November 10, 2022
Over the last decade, the increase in the number of CCW permits issued across the country has sparked considerable competition among holster manufacturers. Today there are IWB holsters to secure almost every pistol in any carry position, and those holsters offer a wide variety of features. Regardless of feature or cost, an effective IWB holsters must: secure the firearm, conceal it comfortably, and offer instant access to the gun in critical moments.
The new Safariland Schema checks every box on the IWB holster to-do list and does so with less weight and bulk than competing holsters. The Schema’s skeletonized design provides a minimalist holster that has less material than competing EDC holsters, which means less carry weight and reduced printing. The Schema holster weighed a mere 2.8 ounces, which is about half of what most concealed carry holsters tip on the scale. A few ounces may not seem like a lot of added weight, but after a full day, the difference between the Schema and a standard-size carry holster is noticeable.
Top Features of the Safariland Schema
Even more dramatic than the weight savings is the Schema’s austere design that allows it to disappear under almost any clothing. This minimalist design makes it easy to wear under light cotton t-shirts without printing, and that makes it an ideal year-round carry holster.
The Schema’s minimal weight and size don’t diminish its capabilities to secure your gun, though. Each Safariland Schema is molded from high-strength polymer to fit your specific firearm, and integrated passive trigger guard retention holds the gun firmly in position until drawn. There's a high-strength polymer barrel post inside the holster to improve weapon security. The open-top design provides quick access and promotes a rapid draw.
Because of the Schema's open-top design and reinforced mouth, you can reholster the pistol with one hand. That may not seem like a particularly noteworthy feature, but when you consider that a high percentage of negligent discharges occur when reholstering you quickly understand the value of the Schema’s design. Since the reinforced mouth remains open there’s no need to use both hands to reholster your firearm.
The Schema may be a minimalist holster, but Safariland still offers a level of customizability not found in competing holsters in this price range. The sturdy IWB clip offers a half-inch of vertical adjustment, and the holster is also cant adjustable. The combination allows a custom perfect carry position.
Many of today’s micro 9mm carry pistols are equipped with red dot sights, but that’s not a problem with the Schema. This holster is compatible with most red dot-equipped pistols and functions with today’s most popular reflex optics from Springfield, SIG, Aimpoint, Burris, Holosun, Shield, and others.
The lightweight, easy-to-conceal Schema is the ideal IWB carry holster, and it’s also priced right. With an MSRP of just $39.99, the Schema is a great value—and perhaps the only holster you’ll need for concealed carry.
Safariland Schema in the Field
I carried my Glock G43 in the new Safariland Schema holster for over a week and over that time I came to appreciate this holster's practical design. The skeletonized profile allows the gun to rest close to the body, offering a level of concealment that's not available from other light EDC open-top holsters. Side shields protect the trigger, which improves safety, and I am a fan of the rigid open-top design. Like most shooters, I've heard horror stories about negligent discharges while reholstering EDC pistols. Many (perhaps even most) of these accidents happen when a shooter is trying to reholster their firearm and the mouth of the holster has collapsed. The natural tendency for many people is to use the free (non-shooting) hand to open the mouth of the holster, and this can result in a dangerous situation where a loaded firearm is pointed at the shooter's hand. The Schema allows shooters to avoid having to manipulate the holster during reholstering, reducing risk to the shooter.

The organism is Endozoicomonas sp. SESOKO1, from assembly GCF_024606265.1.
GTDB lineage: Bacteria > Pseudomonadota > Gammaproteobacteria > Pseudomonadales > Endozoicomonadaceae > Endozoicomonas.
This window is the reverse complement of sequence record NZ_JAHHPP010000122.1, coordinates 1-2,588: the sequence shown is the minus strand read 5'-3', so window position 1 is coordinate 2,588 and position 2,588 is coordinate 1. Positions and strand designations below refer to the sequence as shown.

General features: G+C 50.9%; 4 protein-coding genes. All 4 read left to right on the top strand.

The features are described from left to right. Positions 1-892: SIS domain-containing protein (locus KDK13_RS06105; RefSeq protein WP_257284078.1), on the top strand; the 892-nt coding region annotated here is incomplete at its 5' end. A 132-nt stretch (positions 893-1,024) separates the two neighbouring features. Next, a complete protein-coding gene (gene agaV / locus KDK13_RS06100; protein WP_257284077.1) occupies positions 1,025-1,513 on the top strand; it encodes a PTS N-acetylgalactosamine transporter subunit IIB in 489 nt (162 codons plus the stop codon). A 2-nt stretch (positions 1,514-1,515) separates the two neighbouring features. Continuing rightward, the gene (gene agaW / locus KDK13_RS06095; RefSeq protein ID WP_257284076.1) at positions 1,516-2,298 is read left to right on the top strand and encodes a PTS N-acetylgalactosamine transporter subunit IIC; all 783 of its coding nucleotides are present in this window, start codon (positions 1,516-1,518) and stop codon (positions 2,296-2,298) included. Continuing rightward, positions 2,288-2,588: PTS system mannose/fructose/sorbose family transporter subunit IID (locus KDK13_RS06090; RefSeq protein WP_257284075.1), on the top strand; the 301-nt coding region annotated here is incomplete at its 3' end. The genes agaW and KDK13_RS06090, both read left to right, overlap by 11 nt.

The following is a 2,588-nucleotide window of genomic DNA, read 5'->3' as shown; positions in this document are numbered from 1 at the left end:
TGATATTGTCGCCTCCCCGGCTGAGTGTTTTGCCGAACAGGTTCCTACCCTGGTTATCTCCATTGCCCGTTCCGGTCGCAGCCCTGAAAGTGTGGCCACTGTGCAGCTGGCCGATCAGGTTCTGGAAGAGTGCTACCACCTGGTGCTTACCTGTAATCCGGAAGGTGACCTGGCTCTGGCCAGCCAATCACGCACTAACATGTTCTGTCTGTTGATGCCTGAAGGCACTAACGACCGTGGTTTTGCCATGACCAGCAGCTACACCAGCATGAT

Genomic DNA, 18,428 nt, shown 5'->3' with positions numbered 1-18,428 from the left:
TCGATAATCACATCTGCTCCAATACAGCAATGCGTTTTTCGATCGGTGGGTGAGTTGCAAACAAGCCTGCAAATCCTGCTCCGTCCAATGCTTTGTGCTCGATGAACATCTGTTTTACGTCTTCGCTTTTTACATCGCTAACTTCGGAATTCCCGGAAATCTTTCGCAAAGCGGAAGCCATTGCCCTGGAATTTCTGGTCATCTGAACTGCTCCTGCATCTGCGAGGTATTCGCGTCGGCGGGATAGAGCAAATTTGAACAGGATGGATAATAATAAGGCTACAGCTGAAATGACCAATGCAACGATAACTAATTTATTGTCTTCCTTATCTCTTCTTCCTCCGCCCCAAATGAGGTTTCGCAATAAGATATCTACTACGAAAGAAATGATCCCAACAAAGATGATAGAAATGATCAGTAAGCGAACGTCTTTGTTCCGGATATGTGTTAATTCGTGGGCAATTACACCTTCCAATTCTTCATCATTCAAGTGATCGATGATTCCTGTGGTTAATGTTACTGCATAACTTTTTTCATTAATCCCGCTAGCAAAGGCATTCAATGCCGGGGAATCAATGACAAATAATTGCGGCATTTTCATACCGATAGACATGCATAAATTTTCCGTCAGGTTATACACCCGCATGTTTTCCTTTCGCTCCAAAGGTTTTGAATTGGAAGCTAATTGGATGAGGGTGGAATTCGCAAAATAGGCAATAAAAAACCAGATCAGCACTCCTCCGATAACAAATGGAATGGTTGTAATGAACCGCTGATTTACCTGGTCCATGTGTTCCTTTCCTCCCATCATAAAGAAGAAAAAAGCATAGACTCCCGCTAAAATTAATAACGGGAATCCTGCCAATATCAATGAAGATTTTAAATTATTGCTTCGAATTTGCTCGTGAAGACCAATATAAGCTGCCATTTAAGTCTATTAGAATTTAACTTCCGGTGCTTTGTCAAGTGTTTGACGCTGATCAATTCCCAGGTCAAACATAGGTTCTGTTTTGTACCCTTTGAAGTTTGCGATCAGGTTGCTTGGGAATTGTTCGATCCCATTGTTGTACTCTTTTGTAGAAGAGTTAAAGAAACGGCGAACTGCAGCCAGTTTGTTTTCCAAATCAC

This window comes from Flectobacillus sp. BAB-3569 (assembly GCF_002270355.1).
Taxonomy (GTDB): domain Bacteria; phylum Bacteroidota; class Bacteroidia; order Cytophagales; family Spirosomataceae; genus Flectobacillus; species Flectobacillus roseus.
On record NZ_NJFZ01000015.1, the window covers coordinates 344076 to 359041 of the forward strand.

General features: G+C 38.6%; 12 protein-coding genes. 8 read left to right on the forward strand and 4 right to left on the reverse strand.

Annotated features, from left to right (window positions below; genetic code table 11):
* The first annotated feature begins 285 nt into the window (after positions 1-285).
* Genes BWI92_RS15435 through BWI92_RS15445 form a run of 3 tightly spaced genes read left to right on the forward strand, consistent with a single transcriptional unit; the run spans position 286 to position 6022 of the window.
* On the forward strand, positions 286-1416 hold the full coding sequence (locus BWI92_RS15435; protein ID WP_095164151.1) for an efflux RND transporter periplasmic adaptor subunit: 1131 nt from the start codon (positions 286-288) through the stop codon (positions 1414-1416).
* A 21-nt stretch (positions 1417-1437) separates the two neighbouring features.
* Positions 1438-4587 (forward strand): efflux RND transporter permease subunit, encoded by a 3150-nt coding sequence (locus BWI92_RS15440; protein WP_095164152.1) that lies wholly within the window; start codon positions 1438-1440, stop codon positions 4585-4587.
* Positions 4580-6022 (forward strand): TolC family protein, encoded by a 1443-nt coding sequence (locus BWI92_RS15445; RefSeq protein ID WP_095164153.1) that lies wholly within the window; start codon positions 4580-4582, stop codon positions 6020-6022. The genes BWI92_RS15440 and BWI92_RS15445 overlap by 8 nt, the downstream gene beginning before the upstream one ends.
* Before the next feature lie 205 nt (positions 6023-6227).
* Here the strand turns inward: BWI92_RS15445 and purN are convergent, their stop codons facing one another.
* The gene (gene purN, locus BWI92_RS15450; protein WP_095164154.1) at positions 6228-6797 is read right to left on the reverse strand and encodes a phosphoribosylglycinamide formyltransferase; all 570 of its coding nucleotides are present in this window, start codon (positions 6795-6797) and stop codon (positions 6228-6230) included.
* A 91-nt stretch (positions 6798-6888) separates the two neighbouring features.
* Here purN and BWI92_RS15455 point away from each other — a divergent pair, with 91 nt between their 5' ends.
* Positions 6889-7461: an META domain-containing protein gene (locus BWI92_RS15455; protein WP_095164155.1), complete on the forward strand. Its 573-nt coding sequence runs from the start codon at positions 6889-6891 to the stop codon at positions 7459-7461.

The ability to adjust the cant and ride height is important for any holster. Not only do these adjustments allow for improved comfort, but they also allow you to place the holster in various positions on the body while still orienting the pistol so that it is readily accessible. While I was carrying the Schema on the range, I secured it at the three o'clock position with a low ride height and slight forward cant. When I carried the holster in the appendix position, I raised the ride height and reduced the cant, which allowed me to comfortably conceal and immediately access the pistol whether sitting or standing. Some holsters are designed with one carry position in mind, but the Schema offers plenty of versatility.
There’s a lot to love about the Schema holster (including the price), but I believe the greatest endorsement I can offer is that it does all three things a holster should do—secure your firearm, conceal it, and offer instant access—without unnecessary cost or added weight. There are other minimalist holsters on the market, but most fail to offer the quality features you’ll find on the Schema. The team at Safariland has done a great job, offering customers maximum value in a minimalist design.
There are millions more concealed carry permit holders today than there were three years ago, and most are searching for a holster that offers confidence without a lot of cost. One such a holster has arrived with the release of the Safariland Schema.
For more information about the Schema or any of Safariland’s other holsters visit safariland.com.
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